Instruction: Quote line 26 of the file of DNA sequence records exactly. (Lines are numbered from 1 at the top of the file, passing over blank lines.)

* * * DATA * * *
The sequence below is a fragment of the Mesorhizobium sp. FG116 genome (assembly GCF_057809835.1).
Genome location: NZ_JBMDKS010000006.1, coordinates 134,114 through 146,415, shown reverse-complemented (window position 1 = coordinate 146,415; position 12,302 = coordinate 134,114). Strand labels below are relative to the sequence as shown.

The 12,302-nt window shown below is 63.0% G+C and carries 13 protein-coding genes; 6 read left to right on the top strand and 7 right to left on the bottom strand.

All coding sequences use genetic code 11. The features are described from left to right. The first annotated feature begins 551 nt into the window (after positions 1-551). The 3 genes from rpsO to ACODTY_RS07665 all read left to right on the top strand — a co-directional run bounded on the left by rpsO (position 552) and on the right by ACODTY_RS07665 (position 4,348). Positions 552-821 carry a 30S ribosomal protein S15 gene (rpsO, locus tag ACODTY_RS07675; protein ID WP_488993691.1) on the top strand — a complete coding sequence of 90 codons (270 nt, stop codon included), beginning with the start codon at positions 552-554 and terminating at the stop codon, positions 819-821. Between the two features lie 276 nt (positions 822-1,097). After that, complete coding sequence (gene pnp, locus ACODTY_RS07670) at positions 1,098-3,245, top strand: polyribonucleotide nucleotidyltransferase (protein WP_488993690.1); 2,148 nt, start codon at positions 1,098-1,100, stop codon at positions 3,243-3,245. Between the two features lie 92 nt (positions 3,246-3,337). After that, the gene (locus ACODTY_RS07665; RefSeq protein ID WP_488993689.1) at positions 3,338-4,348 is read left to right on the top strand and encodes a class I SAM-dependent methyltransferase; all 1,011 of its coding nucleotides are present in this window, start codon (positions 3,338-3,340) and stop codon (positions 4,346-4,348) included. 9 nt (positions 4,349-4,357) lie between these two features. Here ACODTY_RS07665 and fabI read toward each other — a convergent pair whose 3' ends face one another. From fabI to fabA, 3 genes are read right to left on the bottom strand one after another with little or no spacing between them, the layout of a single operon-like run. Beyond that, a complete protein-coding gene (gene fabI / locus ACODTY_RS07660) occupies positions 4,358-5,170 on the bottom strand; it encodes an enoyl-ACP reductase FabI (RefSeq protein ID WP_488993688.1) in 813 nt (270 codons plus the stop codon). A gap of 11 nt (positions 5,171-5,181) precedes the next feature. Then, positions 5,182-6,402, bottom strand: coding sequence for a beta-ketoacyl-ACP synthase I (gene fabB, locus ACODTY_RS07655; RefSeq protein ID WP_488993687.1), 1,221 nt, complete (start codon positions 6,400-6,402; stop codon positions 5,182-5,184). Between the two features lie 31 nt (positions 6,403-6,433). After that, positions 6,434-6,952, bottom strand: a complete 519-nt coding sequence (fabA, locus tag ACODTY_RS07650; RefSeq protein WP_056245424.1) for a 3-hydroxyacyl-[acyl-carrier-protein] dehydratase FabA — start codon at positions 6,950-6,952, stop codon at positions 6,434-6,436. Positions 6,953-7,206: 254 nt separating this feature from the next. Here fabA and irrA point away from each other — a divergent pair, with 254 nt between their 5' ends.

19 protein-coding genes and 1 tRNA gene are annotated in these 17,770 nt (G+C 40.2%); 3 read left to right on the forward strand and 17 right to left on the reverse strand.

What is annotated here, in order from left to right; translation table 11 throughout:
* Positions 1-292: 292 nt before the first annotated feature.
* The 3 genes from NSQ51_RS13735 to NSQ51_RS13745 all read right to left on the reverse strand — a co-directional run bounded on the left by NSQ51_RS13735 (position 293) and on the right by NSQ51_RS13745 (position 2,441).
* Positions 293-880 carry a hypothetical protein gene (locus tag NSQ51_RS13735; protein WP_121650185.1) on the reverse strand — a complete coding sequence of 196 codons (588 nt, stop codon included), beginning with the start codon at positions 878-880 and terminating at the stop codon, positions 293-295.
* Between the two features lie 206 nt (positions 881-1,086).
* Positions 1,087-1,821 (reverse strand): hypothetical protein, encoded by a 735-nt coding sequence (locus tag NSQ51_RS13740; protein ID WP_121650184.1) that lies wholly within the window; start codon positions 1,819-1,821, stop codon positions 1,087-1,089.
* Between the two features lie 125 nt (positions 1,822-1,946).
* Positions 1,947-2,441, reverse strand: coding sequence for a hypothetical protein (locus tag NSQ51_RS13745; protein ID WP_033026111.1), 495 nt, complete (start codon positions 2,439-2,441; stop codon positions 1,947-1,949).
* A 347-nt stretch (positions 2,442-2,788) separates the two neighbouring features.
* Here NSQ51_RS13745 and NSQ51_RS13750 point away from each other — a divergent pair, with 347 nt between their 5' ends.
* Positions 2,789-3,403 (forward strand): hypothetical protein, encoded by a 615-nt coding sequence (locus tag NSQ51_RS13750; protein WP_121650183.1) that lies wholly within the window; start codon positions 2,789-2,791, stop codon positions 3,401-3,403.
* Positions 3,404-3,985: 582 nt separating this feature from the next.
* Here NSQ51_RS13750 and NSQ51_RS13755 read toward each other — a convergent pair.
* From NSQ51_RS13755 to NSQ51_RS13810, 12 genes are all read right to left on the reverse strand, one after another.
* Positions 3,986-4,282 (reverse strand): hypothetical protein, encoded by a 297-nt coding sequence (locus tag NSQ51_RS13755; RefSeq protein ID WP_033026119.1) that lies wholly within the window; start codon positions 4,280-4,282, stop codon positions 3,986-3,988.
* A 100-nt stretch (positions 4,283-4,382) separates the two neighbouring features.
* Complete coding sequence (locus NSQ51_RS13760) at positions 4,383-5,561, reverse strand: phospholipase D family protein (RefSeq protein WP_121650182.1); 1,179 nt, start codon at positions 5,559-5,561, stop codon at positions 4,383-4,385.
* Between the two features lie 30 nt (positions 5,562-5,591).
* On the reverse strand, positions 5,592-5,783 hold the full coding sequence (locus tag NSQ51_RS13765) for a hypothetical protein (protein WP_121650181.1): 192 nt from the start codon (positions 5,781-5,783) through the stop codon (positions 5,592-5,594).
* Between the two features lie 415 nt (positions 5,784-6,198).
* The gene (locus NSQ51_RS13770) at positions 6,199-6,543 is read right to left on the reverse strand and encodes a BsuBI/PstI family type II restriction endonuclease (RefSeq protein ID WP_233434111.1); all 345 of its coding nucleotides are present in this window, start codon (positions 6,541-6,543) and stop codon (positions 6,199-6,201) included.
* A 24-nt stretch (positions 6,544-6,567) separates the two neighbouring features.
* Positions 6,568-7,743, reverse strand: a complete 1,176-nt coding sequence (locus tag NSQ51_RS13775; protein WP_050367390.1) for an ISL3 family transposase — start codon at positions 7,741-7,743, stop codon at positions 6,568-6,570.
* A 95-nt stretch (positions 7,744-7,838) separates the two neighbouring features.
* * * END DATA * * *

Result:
* The gene (locus NSQ51_RS13770) at positions 6,199-6,543 is read right to left on the reverse strand and encodes a BsuBI/PstI family type II restriction endonuclease (RefSeq protein ID WP_233434111.1); all 345 of its coding nucleotides are present in this window, start codon (positions 6,541-6,543) and stop codon (positions 6,199-6,201) included.